Amnesty International Group 22 Pasadena/Caltech News
Volume XXV Number 2, February 2017

  Thursday, February 23, 7:30-9:00 PM. 
Monthly Meeting. We meet at the Caltech Y, 
Tyson House, 505 S. Wilson Ave., Pasadena. 
(This is just south of the corner with San 
Pasqual. Signs will be posted.) We will be 
planning our activities for the coming months. 
Alexi will update us on work for Narges 
Mohammadi, our adopted prisoner of 
conscience. Please join us! Refreshments 
  March 10-12, AIUSA Annual General 
Meeting, Albuquerque, NM. The agenda is 
available now on
  Tuesday, March 14, 7:30-9:00 PM. Letter 
writing meeting at Caltech Athenaeum, corner 
of Hill and California in Pasadena. This 
informal gathering is a great way for 
newcomers to get acquainted with Amnesty.
  Sunday, March 19, 6:30 PM. Rights Readers 
Human Rights Book Discussion Group. This 
month we read a novel, "Island of a 
Thousand Mirrors" by Nayomi Munaweera.

Hi everyone

Did you survive the deluge?  Driving home 
from work I could hardly see and the wipers 
were going full blast!  Is the drought finally 
over?!    And for the skeptics out there, it's not 
just overly warm weather that can be caused by 
climate change but erratic and unusual weather 
patterns as well.

The recent actions by the administration have 
been alarming to say the least.  I don't know 
what is going to happen next! Thank heavens 
the immigrant ban was (temporarily) halted by 
the courts. There are actions and activities on the 
AIUSA website against the Muslim ban, the 
Wall, and to protect human rights at Standing 
Rock.  Go to for more 
info.  We all need to do what we can to protect 
human rights that are being threatened right 

Con Carino, 

Next Rights Readers Meeting
Sunday, March 19  
6:30 PM 

Vroman's Bookstore
695 E Colorado Blvd.

Island of a Thousand Mirrors
Nayomi Munaweera

BOOK REVIEW (New York Times)
By Nadifa Mohamad, Sept. 26, 2014 

Say You're One of Them

In one of the many startling scenes in "Island of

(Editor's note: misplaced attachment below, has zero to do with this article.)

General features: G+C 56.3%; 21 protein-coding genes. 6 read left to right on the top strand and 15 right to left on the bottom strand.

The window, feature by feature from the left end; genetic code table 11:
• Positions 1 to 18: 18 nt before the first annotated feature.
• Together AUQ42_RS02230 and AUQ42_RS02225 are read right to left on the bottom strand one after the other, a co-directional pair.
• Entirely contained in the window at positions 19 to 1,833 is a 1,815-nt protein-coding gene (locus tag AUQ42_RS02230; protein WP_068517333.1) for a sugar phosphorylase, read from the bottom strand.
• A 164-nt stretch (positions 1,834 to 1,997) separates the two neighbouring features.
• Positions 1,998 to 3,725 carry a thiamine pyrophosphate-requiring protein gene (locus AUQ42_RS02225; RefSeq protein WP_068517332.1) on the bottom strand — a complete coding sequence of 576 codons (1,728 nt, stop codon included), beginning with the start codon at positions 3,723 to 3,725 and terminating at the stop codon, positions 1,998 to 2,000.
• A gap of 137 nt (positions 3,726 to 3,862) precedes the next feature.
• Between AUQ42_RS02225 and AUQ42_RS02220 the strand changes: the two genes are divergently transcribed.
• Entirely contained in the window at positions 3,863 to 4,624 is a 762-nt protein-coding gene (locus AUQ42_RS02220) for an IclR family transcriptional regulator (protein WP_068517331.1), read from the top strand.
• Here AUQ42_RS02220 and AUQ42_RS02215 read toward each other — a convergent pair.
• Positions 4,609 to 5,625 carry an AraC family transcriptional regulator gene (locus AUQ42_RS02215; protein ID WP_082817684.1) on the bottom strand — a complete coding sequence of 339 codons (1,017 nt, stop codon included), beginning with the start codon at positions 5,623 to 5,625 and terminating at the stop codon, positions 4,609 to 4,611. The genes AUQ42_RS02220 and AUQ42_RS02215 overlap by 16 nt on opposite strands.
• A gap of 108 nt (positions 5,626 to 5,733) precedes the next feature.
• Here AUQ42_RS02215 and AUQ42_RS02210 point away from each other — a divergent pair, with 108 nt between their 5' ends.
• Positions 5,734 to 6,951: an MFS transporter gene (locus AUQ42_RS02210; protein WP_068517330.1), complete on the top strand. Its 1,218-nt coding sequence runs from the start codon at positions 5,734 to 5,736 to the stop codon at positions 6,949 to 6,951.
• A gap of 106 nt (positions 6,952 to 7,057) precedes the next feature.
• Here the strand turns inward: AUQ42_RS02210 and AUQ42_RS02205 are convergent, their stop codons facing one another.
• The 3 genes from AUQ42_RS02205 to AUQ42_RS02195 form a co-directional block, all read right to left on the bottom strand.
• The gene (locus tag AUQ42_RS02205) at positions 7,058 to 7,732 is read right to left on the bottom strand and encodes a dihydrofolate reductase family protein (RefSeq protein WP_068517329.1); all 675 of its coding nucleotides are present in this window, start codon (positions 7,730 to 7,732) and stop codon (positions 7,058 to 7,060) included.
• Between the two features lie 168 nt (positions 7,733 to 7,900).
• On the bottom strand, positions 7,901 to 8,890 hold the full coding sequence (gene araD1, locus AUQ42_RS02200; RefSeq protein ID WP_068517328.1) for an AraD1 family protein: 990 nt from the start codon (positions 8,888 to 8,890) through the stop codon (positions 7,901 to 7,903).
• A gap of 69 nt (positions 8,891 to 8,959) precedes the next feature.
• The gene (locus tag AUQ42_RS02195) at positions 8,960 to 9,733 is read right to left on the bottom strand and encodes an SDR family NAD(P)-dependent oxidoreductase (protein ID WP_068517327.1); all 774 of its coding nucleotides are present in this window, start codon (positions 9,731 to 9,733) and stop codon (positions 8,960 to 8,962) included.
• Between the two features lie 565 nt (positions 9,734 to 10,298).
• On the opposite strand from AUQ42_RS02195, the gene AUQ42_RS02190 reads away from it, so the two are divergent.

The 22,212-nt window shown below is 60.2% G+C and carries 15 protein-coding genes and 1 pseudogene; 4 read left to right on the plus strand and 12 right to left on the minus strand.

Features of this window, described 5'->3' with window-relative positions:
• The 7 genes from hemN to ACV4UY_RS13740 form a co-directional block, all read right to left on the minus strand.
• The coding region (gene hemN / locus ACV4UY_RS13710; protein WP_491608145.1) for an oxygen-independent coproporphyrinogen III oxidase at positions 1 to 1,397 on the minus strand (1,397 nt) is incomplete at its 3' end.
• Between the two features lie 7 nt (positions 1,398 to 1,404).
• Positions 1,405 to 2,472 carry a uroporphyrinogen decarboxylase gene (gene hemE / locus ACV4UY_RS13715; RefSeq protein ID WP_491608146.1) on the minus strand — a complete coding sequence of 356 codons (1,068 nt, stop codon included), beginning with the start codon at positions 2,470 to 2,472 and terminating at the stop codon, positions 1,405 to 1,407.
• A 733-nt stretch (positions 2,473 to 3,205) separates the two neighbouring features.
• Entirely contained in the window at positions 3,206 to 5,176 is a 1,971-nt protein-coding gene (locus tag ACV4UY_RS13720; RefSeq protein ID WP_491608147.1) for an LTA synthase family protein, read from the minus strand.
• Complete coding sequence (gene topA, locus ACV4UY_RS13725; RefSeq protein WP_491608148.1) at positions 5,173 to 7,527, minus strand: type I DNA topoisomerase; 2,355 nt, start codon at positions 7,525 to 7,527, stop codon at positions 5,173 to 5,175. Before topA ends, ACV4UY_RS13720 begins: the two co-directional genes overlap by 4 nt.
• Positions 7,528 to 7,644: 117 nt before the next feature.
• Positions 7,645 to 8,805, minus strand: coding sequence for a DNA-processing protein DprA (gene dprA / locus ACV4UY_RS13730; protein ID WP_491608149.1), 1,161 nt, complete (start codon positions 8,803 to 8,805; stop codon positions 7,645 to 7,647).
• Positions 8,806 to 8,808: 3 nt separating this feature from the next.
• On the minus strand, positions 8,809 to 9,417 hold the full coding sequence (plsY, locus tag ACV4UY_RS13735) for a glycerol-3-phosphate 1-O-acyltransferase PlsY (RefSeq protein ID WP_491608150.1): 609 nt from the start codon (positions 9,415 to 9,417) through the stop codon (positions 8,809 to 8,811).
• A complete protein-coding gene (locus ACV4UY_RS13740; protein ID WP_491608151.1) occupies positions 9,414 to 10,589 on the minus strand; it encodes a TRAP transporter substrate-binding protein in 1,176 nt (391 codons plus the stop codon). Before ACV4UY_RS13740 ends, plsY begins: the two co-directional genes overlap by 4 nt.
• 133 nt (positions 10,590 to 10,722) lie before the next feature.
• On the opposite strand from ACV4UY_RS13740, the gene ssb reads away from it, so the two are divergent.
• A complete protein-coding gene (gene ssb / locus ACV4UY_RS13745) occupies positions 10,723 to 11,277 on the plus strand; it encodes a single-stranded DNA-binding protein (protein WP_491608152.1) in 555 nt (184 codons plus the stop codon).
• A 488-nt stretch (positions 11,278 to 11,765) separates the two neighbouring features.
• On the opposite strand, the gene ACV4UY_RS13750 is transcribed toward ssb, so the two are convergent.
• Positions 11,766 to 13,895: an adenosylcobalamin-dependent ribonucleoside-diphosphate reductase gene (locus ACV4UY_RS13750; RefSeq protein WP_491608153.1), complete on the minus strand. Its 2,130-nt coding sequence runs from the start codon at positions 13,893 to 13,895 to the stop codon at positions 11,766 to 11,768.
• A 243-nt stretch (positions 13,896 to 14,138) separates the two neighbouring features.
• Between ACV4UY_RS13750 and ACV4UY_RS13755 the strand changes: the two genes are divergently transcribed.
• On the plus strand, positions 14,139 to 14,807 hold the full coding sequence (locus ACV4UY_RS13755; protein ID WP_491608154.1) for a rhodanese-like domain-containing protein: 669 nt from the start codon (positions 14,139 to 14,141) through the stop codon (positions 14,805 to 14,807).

a Thousand Mirrors," Nayomi Munaweera's 
first novel, a Sri Lankan girl riding the train to 
school is suddenly surrounded by a machete-
wielding mob, who demand proof she isn't 
Tamil. In her panic, she recites the Buddhist 
sutras "preaching unattachment, impermanence, 
the inevitability of death," an unholy trinity that 
could apply to all civil wars. This chilling 
exchange reminded me of a conversation I once 
had on a London bus with a Somali refugee, 
who swerved from banal chitchat into dark 
reminiscence. He recalled a moment in 
Mogadishu when he was forced to recite his 
genealogy, the string of grandfathers' names 
that place all Somalis within their clans, and he 
borrowed a school friend's lineage, as his own 
would have marked him for death.

The weight of these humiliations, momentary 
yet everlasting, is the ballast of a narrative that 
ebbs and flows in time and space. From the 
maternal expanse of the Indian Ocean to the 
sterile swimming pools of Los Angeles, the lives 
of Munaweera's characters are defined by 
bodies of water that reflect the state of their 
souls, including the corpse-clogged wells and 
lagoons of the Tamil north and the playful 
shores of the Sinhala south, alive with flying fish 
and ancient turtles.

Yasodhara Rajasinghe; her sister, Lanka; and 
their comrade-in-mischief, Shiva, grow up in the 
same house in Colombo - the Sinhala girls 
downstairs and the Tamil boy upstairs, in a 
partition that matches their island's. A mango 
tree and its fruit are the focus of strife between 
the Tamil patriarch and Sinhala matriarch, but 
the children float through the house and its 
garden, impervious to any divisions.

Before we are introduced to these three, 
however, we are marched through the 
machinations and changing fortunes that bring 
them to life, in a manner that seems breathless 
and unnecessarily hurried: Grandparents die, 
marriages are arranged and lovers betrayed. 
When the violence that has stayed latent finally 
explodes, the residents of the house are thrown 
to the wind, navigating difficult, self-
consciously new lives in the United States. 
Munaweera describes how Yasodhara, growing 
into her Americanness, casts a disdainful glance 
at the newly arrived refugees gathered at her 
wealthy uncle's house for Christmas. She keeps 
her distance, "lest the aura of foreignness so 
laboriously shed" rubs off on her.

While the Rajasinghes buy a car, tend a lawn 
and make a home in Los Angeles, the story 
returns to Sri Lanka and to an anonymous 
village in the north, where Saraswathi, a Tamil 
teenager who finds beauty in mathematical 
equations, lives with her dancer mother, lame 
father and giddy little sister. The predations of 
the national army combine with those of the 
Tamil Tigers to slowly steal whatever happiness 
or comfort this family enjoyed. The uneasy 
relationship between "liberation movements" 
and those they seek to liberate is convincingly 
captured, as are the constant negotiations 
civilians have to make to survive in a war zone 
- take that child but leave me this one. Still, 
Saraswathi's voice never rings true; her 
experiences are heart-rending, but they seem to 
smother any glimpse of what distinguishes her 
from other girls weaponized by the Tamil